Top 14: The soap opera that is Bayonne

Martin Gillingham
Didier Faugeron 300x269 Top 14: The soap opera that is Bayonne

Didier Faugeron (centre) is currently in charge at Bayonne

And you think the storylines on an Eastenders’ Christmas special are a bit too removed from reality? Well, you should try Bayonne. Only the goings-on there are for real, even if the script does read a bit like a soap opera’s.

Click on to the official Aviron Bayonnais website and you’ll get a graphic illustration of just how fluid things are in the Basque country. My presumption is that the club’s webmaster must have gone down with either a bout of mumps or perhaps himself been told he is surplus to requirement because, according to the Equipe Pro’s section of official biographies, Bayonne’s head coach is Christian Gajan. Alas, such has been the speed of events and turnover in personnel in recent times that three separate announcements involving the arrival of three new coaching teams have been made since Gajan was dismissed on December 5.

Since then, former coach Jean-Pierre Elissalde (father of Toulouse’s former half-back turned coach Jean-Baptiste); former Stade Francais assistant Didier Faugeron, and then, on Monday, the Agen duo of Christian Lanta and Christophe Deylaud, have all been “unveiled”.

Faugeron is currently in situ with the Lanta / Deylaud combo signed up to take over in the summer. The most recent to have been ushered in the direction of the Job Centre was Elissalde.

Elissalde lasted just 40 days. That’s four days shorter than Brian Clough’s tenure at Leeds. And if Clough told the likes of Billy Bremner and Johnny Giles to “chuck all your medals and all your caps and all your pots and all your pans into the biggest ******* dustbin you can find, because you’ve never won any of them fairly. You’ve done it all by bloody cheating” I hate to think how charmless Jean-Pierre must have been when he introduced himself to a gathering that included Cedric Heymans, Mike Phillips and Joe Rokocoko

Parroting the late Leeds manager, Elissalde admits he spoke frankly to the players during his time in charge. “I was sincere,” he said. “I had some very harsh words. It’s my nature”

Afflelou, in the role of latter day Manny Cousins, said: “Elissalde was a mistake, He had a negative attitude towards the players.”

The man with the golden gun – or rather the silver bullet – is Alain Afflelou who took full control of the club on the day it was announced Gajan and his back-up team had been sacked. In truth, Afflelou has been the power behind the throne for some time. The son of an Algerian baker, who earned his fortune by launching a national chain of opticians, Afflelou has had his name plastered around the club’s home Stade Jean Dauger and across the front of the players’ shirts for several years. His grip on power tightened towards the end of last season when he successfully deposed the club’s long-standing president Francis Salagoity by threatening to withdraw his financial backing and forming a strategic alliance with the Bayonne mayor Jean Grenet and club vice-president Michel Cacouault.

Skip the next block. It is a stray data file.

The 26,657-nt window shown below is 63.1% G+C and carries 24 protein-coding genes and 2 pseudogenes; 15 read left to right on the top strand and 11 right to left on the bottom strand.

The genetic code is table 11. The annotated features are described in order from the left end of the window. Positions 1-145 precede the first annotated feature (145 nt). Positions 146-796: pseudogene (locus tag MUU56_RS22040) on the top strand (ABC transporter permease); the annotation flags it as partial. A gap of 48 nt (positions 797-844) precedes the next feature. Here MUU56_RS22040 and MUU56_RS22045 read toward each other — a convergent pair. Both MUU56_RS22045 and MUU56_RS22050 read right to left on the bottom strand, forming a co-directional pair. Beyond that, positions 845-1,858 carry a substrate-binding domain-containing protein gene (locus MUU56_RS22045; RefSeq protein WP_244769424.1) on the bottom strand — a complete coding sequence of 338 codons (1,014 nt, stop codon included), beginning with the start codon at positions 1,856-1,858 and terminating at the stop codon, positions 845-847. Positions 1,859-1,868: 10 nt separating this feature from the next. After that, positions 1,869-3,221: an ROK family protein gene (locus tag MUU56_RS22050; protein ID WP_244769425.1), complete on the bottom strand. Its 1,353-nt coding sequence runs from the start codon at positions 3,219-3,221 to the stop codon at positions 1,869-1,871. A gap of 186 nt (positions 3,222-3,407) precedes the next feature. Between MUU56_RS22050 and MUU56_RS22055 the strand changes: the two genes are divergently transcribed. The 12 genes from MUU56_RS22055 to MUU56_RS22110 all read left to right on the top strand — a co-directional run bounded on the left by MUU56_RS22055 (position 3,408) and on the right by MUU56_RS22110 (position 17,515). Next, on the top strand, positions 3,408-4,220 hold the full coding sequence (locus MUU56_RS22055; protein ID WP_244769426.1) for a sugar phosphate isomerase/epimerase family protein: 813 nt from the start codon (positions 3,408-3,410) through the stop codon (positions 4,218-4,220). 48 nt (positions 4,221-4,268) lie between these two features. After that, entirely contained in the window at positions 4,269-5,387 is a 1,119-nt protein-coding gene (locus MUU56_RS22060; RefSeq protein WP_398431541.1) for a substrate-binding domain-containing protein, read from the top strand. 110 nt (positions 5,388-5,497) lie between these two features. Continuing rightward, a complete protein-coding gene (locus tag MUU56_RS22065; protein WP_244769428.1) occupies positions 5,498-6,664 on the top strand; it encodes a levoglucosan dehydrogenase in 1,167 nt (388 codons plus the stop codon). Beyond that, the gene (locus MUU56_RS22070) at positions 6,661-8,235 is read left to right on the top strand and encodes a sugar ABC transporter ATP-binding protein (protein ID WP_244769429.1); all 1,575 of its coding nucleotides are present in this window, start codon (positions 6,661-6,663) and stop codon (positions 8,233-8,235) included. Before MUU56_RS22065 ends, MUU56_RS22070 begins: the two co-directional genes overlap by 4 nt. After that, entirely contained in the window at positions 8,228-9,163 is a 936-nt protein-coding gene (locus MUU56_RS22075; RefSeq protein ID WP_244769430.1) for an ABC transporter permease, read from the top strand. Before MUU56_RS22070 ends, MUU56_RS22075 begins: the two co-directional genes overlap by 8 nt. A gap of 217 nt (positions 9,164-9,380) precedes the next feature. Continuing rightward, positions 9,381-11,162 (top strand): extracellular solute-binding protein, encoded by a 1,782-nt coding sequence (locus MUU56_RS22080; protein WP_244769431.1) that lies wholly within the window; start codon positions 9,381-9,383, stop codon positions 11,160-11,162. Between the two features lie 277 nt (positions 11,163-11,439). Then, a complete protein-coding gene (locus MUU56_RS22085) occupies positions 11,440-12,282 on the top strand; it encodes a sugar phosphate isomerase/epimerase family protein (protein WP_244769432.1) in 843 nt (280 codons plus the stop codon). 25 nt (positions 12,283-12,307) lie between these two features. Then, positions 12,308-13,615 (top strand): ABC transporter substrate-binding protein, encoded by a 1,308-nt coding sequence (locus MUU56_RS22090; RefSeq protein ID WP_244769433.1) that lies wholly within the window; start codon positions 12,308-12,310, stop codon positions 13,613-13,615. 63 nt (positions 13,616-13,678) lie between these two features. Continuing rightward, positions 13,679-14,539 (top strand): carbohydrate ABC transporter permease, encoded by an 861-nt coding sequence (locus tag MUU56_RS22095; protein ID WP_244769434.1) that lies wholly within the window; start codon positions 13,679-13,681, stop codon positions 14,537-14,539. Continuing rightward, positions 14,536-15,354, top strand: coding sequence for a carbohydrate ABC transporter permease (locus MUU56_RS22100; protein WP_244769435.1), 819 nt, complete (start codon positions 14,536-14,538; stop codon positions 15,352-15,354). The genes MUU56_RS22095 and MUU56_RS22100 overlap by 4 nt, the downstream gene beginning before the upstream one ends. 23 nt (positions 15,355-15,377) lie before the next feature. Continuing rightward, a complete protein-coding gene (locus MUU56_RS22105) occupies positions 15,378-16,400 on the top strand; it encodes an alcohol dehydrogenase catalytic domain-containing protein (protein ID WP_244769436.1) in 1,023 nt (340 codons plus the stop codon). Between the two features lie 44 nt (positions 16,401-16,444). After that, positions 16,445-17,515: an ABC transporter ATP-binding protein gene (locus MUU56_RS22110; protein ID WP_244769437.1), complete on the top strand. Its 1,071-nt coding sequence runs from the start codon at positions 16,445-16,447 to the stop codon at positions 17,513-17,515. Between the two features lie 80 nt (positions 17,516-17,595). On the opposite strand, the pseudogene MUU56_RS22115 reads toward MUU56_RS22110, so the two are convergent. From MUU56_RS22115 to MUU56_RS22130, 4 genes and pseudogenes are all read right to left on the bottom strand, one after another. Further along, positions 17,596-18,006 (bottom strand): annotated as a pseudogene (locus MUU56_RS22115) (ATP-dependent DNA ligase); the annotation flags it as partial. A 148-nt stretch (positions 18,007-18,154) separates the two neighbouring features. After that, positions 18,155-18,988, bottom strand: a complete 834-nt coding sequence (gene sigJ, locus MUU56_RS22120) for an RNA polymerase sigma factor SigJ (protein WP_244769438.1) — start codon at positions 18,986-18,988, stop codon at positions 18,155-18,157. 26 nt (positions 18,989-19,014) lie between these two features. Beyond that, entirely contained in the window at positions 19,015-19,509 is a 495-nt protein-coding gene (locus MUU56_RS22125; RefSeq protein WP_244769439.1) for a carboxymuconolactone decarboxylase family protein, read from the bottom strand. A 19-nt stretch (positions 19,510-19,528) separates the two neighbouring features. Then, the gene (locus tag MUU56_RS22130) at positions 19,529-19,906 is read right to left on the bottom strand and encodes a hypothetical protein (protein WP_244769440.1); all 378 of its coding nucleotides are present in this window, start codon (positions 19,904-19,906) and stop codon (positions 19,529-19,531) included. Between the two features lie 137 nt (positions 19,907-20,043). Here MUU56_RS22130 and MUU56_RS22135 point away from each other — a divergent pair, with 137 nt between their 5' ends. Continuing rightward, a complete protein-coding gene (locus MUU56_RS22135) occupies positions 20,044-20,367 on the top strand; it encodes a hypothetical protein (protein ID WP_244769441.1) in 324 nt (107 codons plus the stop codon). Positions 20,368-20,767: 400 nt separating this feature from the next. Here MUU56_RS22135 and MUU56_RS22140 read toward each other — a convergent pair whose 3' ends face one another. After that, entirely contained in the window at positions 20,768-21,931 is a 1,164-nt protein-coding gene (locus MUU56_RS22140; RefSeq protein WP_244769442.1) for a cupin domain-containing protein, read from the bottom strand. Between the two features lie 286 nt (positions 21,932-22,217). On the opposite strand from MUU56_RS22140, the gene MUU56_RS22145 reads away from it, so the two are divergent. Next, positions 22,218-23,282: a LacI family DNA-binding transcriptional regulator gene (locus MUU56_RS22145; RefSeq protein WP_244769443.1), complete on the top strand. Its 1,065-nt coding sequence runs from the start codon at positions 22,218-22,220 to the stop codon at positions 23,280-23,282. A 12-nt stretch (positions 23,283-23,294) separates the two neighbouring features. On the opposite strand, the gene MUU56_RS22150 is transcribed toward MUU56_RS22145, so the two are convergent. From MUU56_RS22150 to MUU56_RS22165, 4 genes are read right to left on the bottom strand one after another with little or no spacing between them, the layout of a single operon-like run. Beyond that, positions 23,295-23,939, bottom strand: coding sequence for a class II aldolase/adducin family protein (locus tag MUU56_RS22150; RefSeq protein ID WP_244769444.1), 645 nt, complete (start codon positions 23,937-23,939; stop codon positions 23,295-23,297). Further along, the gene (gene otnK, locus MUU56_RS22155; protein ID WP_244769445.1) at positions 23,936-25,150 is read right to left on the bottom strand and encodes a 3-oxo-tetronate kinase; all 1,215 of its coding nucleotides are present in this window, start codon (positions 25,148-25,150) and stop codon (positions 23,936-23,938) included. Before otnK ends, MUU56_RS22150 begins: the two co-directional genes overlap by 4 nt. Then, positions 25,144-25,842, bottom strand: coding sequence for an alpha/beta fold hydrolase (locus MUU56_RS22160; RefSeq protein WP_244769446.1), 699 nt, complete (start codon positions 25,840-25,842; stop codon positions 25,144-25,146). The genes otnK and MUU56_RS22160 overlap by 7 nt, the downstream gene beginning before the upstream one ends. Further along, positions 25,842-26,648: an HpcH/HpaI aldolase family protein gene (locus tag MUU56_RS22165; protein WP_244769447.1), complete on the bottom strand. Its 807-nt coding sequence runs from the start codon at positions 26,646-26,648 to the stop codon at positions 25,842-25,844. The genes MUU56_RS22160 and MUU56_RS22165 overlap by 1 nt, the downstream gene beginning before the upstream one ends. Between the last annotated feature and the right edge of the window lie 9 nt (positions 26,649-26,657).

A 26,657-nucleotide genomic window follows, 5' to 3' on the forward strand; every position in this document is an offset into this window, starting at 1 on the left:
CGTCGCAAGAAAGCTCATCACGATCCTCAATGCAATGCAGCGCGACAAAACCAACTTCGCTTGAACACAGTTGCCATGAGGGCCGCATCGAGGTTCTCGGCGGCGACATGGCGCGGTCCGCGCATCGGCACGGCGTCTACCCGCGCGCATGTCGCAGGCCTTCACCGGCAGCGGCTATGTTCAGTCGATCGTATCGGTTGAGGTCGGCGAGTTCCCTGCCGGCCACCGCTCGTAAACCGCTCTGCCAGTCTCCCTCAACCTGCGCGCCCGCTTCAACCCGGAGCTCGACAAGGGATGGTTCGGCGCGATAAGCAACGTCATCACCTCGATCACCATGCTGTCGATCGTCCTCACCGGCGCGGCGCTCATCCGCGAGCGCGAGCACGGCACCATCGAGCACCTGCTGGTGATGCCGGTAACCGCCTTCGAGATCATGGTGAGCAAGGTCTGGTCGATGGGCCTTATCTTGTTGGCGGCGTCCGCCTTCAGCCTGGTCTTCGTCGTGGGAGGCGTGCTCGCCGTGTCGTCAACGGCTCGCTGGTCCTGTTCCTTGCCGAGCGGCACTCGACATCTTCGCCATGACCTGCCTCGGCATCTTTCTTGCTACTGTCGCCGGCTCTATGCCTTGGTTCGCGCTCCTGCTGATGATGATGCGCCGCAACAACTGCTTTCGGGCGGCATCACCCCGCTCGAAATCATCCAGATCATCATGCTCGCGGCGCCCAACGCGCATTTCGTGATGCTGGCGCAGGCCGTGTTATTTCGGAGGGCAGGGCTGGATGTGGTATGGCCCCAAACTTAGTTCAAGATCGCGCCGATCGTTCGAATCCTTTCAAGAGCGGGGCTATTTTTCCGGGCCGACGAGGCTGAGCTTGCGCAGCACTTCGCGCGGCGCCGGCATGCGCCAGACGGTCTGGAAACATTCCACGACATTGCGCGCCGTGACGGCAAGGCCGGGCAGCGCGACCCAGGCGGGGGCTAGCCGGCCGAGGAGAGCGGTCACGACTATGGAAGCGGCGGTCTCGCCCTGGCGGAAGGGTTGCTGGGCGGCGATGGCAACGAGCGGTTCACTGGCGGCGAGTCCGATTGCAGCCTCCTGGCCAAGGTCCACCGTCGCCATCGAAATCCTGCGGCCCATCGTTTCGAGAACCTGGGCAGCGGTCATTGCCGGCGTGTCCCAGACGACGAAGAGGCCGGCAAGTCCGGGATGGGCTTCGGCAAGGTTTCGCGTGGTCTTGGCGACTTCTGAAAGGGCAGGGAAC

Afflelou’s eventual succession to a position of absolute power in the club’s boardroom was expected to bring an end to the chaos. Yet the would-be benign dictator has proved to be anything but; wielding the axe and sparking off another winter of discontent.

Bayonne operate on a 17.2 million euros budget and last summer welcomed to their bosom an array of internationals that would make Richard Cockerill weep and perhaps even have another moan about the Premiership salary cap. Yet 15 rounds into a 26-match league season, Les Ciel et Blanc are staring into the abyss. Relegation is a real possibility, perhaps even a likelihood.

They are currently 13th out of the 14 clubs – two will be relegated – and it’s difficult to see where the points needed to save them will come from – at least until the end of March and the final run of six matches. Before then they play five times (three of them away from home) and all against play-off contenders. They start at Jonny Wilkinson’s Toulon on Saturday. In fact, the only one of the next five games in which you would give them a favourite’s chance is on February 11 when Stade Francais are the visitors. By then, though, I expect Lyon to have beaten Agen at home this Saturday and perhaps even to have picked up a losing bonus point six days later in their previously postponed trip to Bordeaux-Begles.

It’s hard not to feel sympathy for Faugeron and his able deputy (the recently retired prop Denis Avril) because, as we had confirmed with the Lanta / Deylaud announcement this week, they too are a temporary measure. Meanwhile, marquee names in the dressing-room must be growing disillusioned and wondering what their futures hold.

Bayonne’s Pena Baiona supporters club is one of the biggest in Europe. I wonder how many of its members truly believe they will be following Top 14 rugby next season?

ESPN rugby expert Martin Gillingham is the lead commentator for the broadcaster’s live coverage of the French rugby union championship, the Top 14. Visit for more information

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    The structure of French rugby is an absolute mess. Despite this, they generate massive TV revenues, and attract billionaire owners by the dozen!

    In spite their desire to shoot themselves in the head at every turn, Les Bleus are consistently one of the world’s best international sides, and Toulouse and Clermont are two of the world’s strongest club sides.
    If France ever grows up emotionally, they will be the strongest and wealthiest nation on earth!

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